I couldn’t feasibly be any less interested in Lady Gaga‘s Vogue cover. Frankly, I’m shocked that Anna Wintour would even go for it, considering that Gaga is so appallingly uninteresting at this point to everybody except her harem of zealots. I would rather see literally anybody, even Lea Michele, on the September issue. Okay, so maybe not Lea Michele, but why not throw Yo-Landi Vi$$er up there if you’re trying to get weird while remaining reasonably attractive and blonde? Have you never heard music before, that you think Lady Gaga is the poster child for, like, counter-culture and originality? Come at me, little monsters. I get that the message she tries to spread is “love and acceptance,” and hear me out: I am not opposed to love and acceptance, but I am strongly, fundamentally opposed to try-hards. Also, people who refer to themselves in the third person. Hate.
You know what would be really different for Vogue? Putting an actual model on the cover or, you know, a woman who can make herself compelling without wearing 10 Halloween costumes put together while declaring herself “a walking piece of art.” Yes, I resent the hell out of Lady Gaga. Whatever. [NY Mag.com]
Today is a sad day in fashion as we mourn the loss of Anna Piaggi, 81, the celebrated Italian fashion journalist and glamorously eccentric sartorial icon best recognized for her visionary double-page spreads of image and text in Vogue Italia. Piaggi emerged on the style scene in the 1960s as editor of Ariadne, Italy’s inaugural women’s magazine, and went on to work with a number of high-profile publications, including a position as contributing editor at the Italian incarnation of Vogue. Keep reading »
Vanity Fair releases its Best Dressed list annually in the September issue, and each year the results are less surprising than they are, well, wholly expected. It’s the typical Hollywood-meets-high society fodder: nubile French starlets, rap moguls, heiresses, oil magnates, real estate tycoons, athletes, and royalty regularly monopolize the coveted ranks without so much as batting a diamond-studded, private jet-flying eye. Really, nobody who makes the list particularly cares whether or not they make it, because they don’t have to. As for the top spot, well, that goes to Kate Middleton this time around — is there anything more predictable? Keep reading »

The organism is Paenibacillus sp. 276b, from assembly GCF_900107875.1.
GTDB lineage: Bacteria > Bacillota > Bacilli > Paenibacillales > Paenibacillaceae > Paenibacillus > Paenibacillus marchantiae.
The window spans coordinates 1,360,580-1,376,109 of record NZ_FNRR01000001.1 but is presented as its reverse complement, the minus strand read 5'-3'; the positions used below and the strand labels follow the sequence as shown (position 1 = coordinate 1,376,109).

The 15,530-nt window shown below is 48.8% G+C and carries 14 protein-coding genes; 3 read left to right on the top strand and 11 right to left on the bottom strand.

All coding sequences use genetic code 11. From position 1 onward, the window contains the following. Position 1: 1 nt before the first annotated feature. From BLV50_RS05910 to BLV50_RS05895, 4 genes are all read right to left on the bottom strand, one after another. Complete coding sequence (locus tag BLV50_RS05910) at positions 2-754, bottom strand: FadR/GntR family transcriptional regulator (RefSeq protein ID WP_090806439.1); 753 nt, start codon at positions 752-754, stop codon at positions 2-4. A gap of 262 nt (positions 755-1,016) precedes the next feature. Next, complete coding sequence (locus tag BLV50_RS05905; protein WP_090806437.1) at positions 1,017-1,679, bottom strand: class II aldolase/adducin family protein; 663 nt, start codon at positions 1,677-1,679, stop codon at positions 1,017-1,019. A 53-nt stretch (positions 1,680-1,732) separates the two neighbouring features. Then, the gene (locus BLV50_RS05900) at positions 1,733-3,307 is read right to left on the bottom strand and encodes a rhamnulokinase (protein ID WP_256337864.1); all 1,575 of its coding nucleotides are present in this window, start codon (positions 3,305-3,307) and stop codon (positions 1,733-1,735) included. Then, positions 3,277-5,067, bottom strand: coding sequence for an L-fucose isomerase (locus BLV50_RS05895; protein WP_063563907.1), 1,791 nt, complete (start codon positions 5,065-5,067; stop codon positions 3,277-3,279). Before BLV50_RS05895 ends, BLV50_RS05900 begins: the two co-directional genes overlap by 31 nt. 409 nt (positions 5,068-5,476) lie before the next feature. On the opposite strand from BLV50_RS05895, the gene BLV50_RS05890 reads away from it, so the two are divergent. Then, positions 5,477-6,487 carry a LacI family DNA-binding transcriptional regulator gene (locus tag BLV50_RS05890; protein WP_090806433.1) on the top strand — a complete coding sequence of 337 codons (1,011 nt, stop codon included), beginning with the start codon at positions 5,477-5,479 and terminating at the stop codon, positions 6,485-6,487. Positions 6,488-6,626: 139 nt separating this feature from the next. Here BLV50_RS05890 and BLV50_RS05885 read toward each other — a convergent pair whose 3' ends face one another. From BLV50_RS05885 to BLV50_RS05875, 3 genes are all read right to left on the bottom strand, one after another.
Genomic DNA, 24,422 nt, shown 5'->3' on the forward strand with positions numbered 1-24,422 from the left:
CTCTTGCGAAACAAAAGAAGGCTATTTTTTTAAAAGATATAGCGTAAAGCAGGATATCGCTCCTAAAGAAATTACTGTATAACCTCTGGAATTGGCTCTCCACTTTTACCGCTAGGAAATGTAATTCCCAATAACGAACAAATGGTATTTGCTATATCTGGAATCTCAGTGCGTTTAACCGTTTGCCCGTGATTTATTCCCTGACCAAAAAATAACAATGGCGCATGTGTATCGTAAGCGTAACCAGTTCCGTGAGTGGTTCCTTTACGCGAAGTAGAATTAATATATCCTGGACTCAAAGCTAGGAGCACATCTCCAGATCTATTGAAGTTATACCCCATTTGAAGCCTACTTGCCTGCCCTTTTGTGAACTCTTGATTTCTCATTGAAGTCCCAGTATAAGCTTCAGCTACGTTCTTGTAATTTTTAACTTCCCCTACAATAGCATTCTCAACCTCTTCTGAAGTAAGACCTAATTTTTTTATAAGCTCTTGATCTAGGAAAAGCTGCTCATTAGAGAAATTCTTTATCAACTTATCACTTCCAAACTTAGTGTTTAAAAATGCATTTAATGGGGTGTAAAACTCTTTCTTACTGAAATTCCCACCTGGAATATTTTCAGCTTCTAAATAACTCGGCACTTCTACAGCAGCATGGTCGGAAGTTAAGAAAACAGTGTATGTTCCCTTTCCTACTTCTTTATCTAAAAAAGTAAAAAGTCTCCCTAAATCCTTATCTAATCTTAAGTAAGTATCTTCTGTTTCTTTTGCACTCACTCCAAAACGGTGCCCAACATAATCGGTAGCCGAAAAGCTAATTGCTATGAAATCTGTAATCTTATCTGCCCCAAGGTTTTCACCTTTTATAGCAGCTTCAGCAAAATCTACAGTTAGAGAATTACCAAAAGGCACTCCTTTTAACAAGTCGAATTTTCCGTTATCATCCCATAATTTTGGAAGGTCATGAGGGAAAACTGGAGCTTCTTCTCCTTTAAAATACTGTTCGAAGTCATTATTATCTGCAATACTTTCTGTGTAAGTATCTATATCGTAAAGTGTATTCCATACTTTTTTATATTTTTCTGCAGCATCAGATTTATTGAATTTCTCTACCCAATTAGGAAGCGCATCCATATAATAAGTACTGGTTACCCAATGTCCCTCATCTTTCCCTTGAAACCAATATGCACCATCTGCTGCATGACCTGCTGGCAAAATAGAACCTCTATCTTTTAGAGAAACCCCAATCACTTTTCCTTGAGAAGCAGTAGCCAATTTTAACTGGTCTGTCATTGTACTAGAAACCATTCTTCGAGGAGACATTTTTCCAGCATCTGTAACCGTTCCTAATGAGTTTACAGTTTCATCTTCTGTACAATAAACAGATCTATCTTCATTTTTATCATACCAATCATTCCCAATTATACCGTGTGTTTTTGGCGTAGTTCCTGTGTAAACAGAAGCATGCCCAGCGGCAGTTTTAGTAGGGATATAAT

“I sat next to Anna Wintour at a Band of Outsiders show, and she asked me, ‘When do you go to school?’ I just felt like, When do your models go to school? I had a really weird moment of feeling like I missed my school and I missed my friends, and there wasn’t any real enthusiasm coming from the people who were there for what was going on around us, even though it should have been this exciting, creative thing. I felt funny about that experience. In a way, fashion had been this magical thing that I was obsessed with. I was just such a fan. But then I got a little too close to it, and that was kind of saddening.”
–Tavi Gevinson, fashion blogging phenom, editor of Rookie, and this month’s Bust cover girl (woohoo!) describes the moment she became disillusioned with the glitz and glamor of the fashion world. I think a lot of people who work in the fashion industry have had a moment like this, although it usually happens a bit later in your career, and isn’t necessarily spurred on by an interaction with Anna Wintour. So, what’s next for Tavi? She’s got her eye on a career in film. “After high school, I think I want to take a year off and live in L.A.,” she says, “because I just really like it there and everything is pretty.” Valid point. [Fashionista]
The September issue is a huge deal for fashion publications, so much so that an eponymous documentary chronicled its creation at Vogue headquarters. The total count of advertisement pages is indicative of the success of each title in the past year, and foretells what may come in the next. We’ve yet to even enter August and the numbers are already out: naturally, the upcoming Gaga-covered edition of Vogue comes out on top with a total of 658 ad pages, which marks both a 13 percent increase from last year and the magazine’s heftiest issue since 2008. At 400 ad pages, Elle will make publishing history with the highest total page count ever to be released by Hearst. The comparatively smaller Condé Nast-owned Allure clocks in with 131 ad pages, which makes it, as with Vogue, the largest issue since 2008. Keep reading »